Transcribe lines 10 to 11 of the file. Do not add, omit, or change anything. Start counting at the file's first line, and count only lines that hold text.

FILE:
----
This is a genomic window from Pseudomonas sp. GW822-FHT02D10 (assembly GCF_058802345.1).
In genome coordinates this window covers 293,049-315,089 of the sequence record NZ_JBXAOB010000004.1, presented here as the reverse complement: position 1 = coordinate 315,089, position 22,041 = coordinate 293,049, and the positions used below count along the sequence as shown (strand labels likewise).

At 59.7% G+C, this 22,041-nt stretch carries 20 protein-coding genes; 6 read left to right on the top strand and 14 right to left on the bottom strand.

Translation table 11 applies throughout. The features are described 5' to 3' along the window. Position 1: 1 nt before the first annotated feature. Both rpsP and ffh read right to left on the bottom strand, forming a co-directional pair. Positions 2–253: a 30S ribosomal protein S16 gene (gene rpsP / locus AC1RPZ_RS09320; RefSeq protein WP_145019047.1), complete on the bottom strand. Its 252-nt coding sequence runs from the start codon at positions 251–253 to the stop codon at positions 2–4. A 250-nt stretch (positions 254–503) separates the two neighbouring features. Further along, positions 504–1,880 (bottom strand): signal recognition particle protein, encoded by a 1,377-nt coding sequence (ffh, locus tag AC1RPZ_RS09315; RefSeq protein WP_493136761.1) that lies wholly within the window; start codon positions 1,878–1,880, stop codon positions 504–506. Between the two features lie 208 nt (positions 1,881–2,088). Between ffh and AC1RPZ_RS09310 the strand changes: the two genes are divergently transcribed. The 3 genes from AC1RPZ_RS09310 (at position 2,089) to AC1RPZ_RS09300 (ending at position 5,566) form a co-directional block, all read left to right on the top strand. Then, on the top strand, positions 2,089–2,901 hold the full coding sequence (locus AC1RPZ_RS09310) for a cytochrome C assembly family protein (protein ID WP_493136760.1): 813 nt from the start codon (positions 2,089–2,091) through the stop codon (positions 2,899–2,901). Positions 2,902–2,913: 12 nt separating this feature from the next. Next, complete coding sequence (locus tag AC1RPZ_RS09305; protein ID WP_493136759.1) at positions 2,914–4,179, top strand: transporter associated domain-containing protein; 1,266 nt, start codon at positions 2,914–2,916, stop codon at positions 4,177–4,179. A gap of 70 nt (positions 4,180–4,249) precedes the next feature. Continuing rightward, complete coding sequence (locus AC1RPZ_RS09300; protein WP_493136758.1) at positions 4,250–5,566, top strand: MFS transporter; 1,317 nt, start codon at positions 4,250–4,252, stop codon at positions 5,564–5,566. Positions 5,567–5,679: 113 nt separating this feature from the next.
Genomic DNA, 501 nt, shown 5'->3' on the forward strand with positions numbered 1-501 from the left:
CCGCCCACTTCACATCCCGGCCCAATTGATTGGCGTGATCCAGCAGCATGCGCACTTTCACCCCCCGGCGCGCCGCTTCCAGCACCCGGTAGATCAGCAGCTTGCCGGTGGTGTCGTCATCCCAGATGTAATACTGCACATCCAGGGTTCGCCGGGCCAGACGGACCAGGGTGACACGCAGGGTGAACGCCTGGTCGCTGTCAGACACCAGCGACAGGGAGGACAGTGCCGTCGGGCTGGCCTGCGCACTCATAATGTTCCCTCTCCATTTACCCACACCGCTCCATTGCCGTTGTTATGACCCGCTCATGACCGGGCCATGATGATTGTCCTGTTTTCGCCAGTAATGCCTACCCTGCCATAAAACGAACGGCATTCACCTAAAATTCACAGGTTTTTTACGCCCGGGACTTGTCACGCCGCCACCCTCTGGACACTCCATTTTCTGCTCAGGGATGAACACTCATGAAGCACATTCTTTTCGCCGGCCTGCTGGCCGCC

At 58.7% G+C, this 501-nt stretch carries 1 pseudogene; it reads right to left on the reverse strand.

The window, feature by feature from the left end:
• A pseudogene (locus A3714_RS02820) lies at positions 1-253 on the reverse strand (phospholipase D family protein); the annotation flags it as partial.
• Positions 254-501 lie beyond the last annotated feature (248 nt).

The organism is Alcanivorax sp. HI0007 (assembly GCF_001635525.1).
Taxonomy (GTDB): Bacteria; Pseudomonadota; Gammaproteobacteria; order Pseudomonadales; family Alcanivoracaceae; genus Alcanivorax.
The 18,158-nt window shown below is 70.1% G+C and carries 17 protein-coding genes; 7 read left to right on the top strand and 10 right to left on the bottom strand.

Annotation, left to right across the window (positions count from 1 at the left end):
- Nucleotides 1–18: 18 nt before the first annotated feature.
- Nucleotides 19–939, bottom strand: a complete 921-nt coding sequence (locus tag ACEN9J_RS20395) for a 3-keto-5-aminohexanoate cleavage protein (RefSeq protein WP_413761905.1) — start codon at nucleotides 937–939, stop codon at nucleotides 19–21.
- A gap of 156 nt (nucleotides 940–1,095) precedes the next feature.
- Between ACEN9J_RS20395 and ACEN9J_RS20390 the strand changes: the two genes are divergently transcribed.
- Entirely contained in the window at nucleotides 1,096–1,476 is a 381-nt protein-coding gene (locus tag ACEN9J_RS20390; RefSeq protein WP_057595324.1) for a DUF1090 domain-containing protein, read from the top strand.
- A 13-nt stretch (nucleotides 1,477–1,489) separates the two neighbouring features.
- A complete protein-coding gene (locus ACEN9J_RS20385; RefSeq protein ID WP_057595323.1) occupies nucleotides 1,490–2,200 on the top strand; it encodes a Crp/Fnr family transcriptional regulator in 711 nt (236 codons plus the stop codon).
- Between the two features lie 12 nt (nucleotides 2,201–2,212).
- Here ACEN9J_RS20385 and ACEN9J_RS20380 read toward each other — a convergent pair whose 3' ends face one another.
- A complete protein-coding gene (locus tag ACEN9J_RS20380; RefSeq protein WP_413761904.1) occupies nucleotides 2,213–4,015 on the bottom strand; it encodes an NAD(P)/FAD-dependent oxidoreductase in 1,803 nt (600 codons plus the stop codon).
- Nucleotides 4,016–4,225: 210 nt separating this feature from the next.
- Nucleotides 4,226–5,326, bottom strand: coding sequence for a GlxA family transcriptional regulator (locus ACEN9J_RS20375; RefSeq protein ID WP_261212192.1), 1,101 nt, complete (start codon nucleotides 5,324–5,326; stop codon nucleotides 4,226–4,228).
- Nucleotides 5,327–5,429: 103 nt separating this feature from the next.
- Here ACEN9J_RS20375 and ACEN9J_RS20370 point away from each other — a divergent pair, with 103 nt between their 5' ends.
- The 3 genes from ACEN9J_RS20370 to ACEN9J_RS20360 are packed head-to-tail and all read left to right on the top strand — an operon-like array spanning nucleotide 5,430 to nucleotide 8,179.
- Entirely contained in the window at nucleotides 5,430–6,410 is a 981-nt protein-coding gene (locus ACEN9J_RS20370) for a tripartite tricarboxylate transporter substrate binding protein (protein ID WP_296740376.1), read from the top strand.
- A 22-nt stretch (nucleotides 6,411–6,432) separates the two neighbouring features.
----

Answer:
• Positions 254-501 lie beyond the last annotated feature (248 nt).

The organism is Alcanivorax sp. HI0007 (assembly GCF_001635525.1).